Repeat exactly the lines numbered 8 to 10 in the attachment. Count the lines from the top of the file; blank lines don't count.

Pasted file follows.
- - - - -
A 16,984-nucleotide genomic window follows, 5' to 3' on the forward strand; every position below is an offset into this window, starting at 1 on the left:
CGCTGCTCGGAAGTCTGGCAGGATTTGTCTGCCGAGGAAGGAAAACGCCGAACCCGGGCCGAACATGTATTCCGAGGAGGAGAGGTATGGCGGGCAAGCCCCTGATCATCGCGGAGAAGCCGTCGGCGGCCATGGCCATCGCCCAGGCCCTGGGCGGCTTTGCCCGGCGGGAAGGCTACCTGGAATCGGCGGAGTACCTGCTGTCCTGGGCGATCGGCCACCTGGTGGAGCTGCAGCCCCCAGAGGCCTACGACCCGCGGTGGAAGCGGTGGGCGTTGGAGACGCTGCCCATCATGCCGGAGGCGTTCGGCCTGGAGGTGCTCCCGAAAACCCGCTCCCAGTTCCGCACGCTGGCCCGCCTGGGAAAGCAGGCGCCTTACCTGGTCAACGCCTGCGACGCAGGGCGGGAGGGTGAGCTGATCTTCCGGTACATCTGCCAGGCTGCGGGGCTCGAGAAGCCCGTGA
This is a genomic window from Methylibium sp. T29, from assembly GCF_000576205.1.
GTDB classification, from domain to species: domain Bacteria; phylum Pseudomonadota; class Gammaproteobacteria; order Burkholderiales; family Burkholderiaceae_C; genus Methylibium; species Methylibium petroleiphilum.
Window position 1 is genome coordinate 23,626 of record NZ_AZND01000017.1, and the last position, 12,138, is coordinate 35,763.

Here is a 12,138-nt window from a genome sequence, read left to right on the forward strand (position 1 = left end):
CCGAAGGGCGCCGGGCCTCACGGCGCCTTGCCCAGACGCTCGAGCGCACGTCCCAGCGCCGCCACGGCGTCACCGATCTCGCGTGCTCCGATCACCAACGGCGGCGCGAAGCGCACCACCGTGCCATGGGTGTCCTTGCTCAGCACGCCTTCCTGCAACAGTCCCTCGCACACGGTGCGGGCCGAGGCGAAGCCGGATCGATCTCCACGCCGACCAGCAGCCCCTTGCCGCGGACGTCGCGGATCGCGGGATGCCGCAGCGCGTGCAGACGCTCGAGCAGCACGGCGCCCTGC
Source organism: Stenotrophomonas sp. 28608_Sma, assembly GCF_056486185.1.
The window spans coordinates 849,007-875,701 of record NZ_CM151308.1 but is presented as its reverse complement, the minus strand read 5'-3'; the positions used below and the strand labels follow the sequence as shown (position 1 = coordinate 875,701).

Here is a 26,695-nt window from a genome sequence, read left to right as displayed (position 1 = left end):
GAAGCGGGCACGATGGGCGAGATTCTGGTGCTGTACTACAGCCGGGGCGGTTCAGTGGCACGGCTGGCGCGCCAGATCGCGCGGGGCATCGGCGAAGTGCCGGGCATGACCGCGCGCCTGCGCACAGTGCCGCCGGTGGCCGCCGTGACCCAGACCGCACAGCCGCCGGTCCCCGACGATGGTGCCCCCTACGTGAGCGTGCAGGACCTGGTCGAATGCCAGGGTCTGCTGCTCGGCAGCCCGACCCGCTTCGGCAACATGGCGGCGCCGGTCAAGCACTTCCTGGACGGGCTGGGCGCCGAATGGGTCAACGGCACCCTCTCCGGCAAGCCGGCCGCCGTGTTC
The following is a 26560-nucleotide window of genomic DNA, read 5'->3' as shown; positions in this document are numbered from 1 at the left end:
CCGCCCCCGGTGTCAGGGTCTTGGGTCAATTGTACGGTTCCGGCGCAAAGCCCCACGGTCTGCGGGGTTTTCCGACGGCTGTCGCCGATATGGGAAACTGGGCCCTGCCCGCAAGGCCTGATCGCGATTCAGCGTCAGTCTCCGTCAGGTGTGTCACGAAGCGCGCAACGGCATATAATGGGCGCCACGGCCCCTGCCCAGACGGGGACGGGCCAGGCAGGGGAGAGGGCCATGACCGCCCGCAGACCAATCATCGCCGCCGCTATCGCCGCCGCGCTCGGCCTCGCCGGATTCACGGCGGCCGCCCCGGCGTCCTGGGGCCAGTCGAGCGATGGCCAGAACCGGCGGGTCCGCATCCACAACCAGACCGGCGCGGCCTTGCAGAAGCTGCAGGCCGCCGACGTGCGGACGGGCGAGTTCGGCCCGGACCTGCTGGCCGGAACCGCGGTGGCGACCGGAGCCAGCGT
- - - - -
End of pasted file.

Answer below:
Source organism: Stenotrophomonas sp. 28608_Sma, assembly GCF_056486185.1.
The window spans coordinates 849,007-875,701 of record NZ_CM151308.1 but is presented as its reverse complement, the minus strand read 5'-3'; the positions used below and the strand labels follow the sequence as shown (position 1 = coordinate 875,701).

Here is a 26,695-nt window from a genome sequence, read left to right as displayed (position 1 = left end):